The Indian Supreme Court has passed the final judgement on an intensely divisive issue in the country’s politics and, to its credit, most Indians seem to have accepted the ruling.
The court clearly ruled in favour of the majority Hindu community in the decades-old Babri Masjid issue, granting the entire 2.77 acres (1.12 hectares) of disputed land to Hindus to build a temple.
It also asked the government to give Muslims 5 acres (2 hectares) of land in Ayodhya for the construction of a mosque. By doing this, the court seems to hope that it has struck a delicate balance as far as both communities are concerned.
Some in India believe the site of the Babri Masjid in Ayodhya, which was destroyed by Hindu zealots in 1992, was the birthplace of the Hindu deity Ram, and that there had been a temple at that site that was demolished in the 16th century, during Mughal rule, to build the mosque.
While many Muslims in India may still be divided over the verdict, they appeared to have accepted the ruling in the larger interest of peace in the country. Those who disagree with it could be seeing it from the prism of what the ruling means for their place and identity in India, fearing that, if one mosque could be wantonly destroyed and the court could order the construction of a temple in its place, then what is the guarantee that other historical edifices associated with Muslims and other minorities would not suffer the same fate?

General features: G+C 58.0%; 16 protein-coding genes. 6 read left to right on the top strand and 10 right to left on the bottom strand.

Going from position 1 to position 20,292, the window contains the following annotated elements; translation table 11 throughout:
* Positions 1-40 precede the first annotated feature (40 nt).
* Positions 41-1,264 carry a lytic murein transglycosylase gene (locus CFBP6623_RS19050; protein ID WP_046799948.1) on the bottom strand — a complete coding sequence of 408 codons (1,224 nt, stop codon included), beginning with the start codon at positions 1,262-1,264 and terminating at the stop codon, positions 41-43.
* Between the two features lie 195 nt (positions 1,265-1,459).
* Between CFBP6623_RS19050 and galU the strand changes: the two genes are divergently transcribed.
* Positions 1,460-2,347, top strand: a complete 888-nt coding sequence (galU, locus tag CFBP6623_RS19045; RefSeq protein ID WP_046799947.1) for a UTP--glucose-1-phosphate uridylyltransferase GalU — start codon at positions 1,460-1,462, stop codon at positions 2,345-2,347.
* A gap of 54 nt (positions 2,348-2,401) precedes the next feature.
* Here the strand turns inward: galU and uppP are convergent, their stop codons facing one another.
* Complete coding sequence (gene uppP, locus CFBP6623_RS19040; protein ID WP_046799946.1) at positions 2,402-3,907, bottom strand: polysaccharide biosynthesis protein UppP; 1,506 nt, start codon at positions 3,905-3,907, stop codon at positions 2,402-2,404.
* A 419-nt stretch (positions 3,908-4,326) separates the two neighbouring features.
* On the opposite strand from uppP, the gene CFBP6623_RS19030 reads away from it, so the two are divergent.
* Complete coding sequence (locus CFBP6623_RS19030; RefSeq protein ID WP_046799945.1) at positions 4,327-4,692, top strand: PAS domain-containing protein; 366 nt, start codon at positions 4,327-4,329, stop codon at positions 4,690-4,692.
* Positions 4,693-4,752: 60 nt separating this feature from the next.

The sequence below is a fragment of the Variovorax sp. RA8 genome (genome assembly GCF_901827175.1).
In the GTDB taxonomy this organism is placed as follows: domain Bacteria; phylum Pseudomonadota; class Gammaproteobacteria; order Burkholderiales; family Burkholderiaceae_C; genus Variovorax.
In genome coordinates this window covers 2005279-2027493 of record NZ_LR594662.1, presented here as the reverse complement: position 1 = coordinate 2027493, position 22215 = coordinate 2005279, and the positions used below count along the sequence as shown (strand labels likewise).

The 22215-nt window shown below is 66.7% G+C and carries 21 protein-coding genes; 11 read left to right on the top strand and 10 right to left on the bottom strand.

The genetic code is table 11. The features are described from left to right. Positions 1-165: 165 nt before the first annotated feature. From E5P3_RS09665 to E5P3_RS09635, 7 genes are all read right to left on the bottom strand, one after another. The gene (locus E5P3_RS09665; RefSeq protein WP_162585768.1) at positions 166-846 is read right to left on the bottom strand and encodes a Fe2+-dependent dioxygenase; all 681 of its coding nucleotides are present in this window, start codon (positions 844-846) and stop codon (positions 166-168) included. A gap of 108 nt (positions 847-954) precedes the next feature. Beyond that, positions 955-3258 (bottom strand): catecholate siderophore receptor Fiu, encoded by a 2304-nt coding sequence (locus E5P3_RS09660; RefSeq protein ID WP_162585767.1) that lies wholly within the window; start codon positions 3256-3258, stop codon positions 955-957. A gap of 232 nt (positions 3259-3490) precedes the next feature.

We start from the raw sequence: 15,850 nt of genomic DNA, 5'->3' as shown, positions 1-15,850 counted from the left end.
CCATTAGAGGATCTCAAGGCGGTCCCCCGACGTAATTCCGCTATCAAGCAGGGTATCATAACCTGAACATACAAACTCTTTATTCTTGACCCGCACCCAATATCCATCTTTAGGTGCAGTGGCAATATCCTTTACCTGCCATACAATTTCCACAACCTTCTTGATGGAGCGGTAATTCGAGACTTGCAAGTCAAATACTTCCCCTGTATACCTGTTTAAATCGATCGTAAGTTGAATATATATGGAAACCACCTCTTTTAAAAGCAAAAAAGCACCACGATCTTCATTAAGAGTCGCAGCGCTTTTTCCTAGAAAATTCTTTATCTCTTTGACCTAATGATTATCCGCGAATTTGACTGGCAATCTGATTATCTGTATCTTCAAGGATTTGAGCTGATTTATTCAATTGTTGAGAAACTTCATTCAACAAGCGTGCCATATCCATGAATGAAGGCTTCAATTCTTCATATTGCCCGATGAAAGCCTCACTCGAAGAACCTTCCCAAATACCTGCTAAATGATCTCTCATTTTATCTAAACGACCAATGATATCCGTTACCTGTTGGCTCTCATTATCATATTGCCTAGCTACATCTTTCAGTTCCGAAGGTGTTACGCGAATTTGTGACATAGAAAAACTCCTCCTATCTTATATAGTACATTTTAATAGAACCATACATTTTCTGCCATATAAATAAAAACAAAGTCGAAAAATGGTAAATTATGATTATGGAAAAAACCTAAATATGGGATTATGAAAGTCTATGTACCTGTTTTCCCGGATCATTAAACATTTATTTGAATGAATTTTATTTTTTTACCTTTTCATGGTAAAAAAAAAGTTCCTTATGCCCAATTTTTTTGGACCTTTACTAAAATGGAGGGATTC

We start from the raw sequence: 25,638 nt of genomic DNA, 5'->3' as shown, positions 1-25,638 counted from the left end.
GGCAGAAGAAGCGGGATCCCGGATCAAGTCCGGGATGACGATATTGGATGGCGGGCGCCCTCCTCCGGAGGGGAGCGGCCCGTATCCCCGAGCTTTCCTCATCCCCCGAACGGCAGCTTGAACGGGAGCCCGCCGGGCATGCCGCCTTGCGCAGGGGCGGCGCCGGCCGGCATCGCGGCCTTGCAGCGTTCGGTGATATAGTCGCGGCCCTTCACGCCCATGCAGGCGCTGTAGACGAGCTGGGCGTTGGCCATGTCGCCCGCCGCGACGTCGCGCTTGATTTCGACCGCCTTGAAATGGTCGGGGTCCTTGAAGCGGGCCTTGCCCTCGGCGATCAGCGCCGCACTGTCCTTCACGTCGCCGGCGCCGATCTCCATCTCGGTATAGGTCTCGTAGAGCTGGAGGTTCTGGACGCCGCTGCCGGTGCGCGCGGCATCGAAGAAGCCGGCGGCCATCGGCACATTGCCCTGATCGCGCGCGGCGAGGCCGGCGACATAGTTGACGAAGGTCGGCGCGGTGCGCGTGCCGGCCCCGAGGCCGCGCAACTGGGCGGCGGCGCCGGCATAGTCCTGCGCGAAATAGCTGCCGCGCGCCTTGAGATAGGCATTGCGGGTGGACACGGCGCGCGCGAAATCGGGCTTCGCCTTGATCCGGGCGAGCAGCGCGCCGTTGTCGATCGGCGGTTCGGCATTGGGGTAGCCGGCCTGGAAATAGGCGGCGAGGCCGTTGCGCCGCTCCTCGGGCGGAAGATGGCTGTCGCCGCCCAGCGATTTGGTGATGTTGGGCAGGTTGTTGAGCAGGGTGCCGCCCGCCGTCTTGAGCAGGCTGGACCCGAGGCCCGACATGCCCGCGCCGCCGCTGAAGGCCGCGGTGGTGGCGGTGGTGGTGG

Which brings us to the actual destruction of the mosque itself.
The court clearly said that the demolition of the mosque was an “egregious violation of the rule of law”, and directed the authorities, even back in 2017, to expedite the process of holding accountable those who carried it out in 1992. That destruction led to nationwide riots and left more than 2,000 people dead, mostly Muslims.
There is a palpable sense in India to move on from the Ayodhya issue, which has blighted India’s politics and communal harmony for decades. Indian Prime Minister Narendra Modi has rightly said that the verdict should not be seen as a win or loss for anybody or any community — and Indians across faith and creed have largely reacted with remarkable restraint and maturity following the verdict.
A natural corollary of that sentiment would be to assiduously follow up the separate criminal cases pending before top courts in India over the destruction of the Babri Mosque and bring the perpetrators to justice, in line with the Supreme Court’s latest order.
The hope is that this ruling will bring closure, and that no such incident that violates the social and communal fabric of India will ever be allowed to occur again.